We’re thrilled to be presenting you with this new story by Ann Patchett. Take a deep breath, clear your thoughts, and open your mind to the beauty of “Switzerland.”
“You are interesting. Your imagination, your perceptions, your emotions are interesting. What is closest to you is valuable for your art. Believe this.” Those are the words carved into the tombstone of Jerome Stern, one of the greatest writing teachers I ever had. When I read this quote—which I keep over my desk—I can still hear his voice and feel his determination to inspire others.
I never could have written the nine stories in my new book, The Dream Life of Astronauts (or had the courage to revisit and revise them over and over again) if it weren’t for this kind of support from people like Jerome, who not only helped my sentences get stronger on the page but showed me the importance of being a part of community that values reading and writing.
With that in mind, I’m excited to share some of my own encouragement—with YOU—in One Story’s first-ever, online Book Class: Learning from The Dream Life of Astronauts.
A book class is a private, online book club—with perks!—for both readers and writers. Sign up today (or any time between now and August 1st) and I’ll send you a signed, first-edition copy of The Dream Life of Astronauts. In addition to the book, you’ll also gain access to a three-day, interactive class where you’ll get the chance to chat with me directly, as well as fellow readers and writers. We’ll take an intimate look at the evolution of this story collection, I’ll share my ups and downs, and I’ll also give tips that will help you start to assess your own writing, with an eye towards turning that drawer full of manuscripts into your very own book one day.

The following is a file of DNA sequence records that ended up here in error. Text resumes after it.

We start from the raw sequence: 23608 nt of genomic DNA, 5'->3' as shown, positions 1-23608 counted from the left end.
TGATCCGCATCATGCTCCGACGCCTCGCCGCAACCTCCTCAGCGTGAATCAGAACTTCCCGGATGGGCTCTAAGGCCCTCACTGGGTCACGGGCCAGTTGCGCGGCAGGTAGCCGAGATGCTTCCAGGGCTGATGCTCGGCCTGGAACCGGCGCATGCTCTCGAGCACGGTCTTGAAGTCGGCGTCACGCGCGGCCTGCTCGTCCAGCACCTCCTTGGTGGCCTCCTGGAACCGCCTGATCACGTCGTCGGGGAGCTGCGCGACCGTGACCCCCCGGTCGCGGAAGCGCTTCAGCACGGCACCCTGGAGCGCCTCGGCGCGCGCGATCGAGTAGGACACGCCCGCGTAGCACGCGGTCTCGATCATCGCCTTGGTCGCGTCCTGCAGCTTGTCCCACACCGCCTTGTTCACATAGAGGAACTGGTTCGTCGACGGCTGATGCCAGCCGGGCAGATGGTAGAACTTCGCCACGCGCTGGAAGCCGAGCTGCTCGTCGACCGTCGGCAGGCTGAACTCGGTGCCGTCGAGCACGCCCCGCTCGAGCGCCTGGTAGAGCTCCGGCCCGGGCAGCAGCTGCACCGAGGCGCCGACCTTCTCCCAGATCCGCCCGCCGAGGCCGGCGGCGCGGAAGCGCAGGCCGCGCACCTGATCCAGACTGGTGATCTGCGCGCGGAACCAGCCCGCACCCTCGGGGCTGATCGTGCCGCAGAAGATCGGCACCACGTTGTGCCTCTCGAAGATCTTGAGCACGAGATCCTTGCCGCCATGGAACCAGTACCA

In addition, the class will feature a special, bonus story of mine called “The Real Ones,” which isn’t included in The Dream Life of Astronauts but features the same setting and atmosphere.
I hope you’ll join me. The class runs from August 4th – 7th. Sign up here, and I look forward to seeing you there!
In our new issue, Joyce Carol Oates’s “The Woman at the Window,” two point of views are woven into a complex story of sex, violence, longing and connection. Contributing Editor Patrick Ryan took this unique piece through its paces, and so I am turning the introduction reins over to his steady and talented hands. I hope you’ll all read Joyce Carol Oates’s fascinating Q&A that tells how this piece began with a painting, and then became a poem, and is now a powerfully unnerving, voice-driven story that will grip you from the first page to the very last sentence.-HT
Paintings with people in them always suggest a narrative. Part of the fun of looking at, say, Vermeer’s “Girl Reading a Letter at an Open Window” is wondering what the story is behind the image. Why does this pregnant woman reading the letter look so sad? Who is the letter from? Is it bad news? Maybe from the unborn child’s father? We can’t help but wonder about the context and start filling in the blanks. But it takes an imagination as colossal as Joyce Carol Oates’s to look at Edward Hopper’s painting, “Eleven A.M.” and create the story you’re about to read.
In the painting, a woman—naked but for a pair of high-heeled shoes—sits in a chair and stairs out through an open window. The woman seems to be waiting for something. The title of the painting tells us only the time of day. As Oates reveals in her interview with One Story, one of her starting points in writing about this woman is that she is forever trapped in her waiting; it is, forever, eleven a.m.
Waiting for what? Waiting for whom?
We’re honored to welcome Joyce Carol Oates into the One Story family, and we’re delighted to present to you “The Woman in the Window.”
I published my first short story twenty-five years ago, and my love for writing and reading them has only gotten stronger over the years. One of the most important things I’ve learned is that honest, constructive feedback from others is an invaluable part of the process. With that in mind, I hope you’ll consider joining me for One Story’s winter workshop.
Regardless of whether you’re working on a second or umpteenth draft of a short story, this workshop will provide you with helpful criticism and set you on a path for revising. You’ll gain a deeper understanding of fiction’s inner-workings, get to offer your own feedback to other writers, and become part of a close-knit literary community.
The workshop will consist of ten students and will meet weekly on Thursday evenings (Jan. 7th-Feb. 4th) from 7pm to 9:30pm at our office in Gowanus, Brooklyn. I hope to see you there!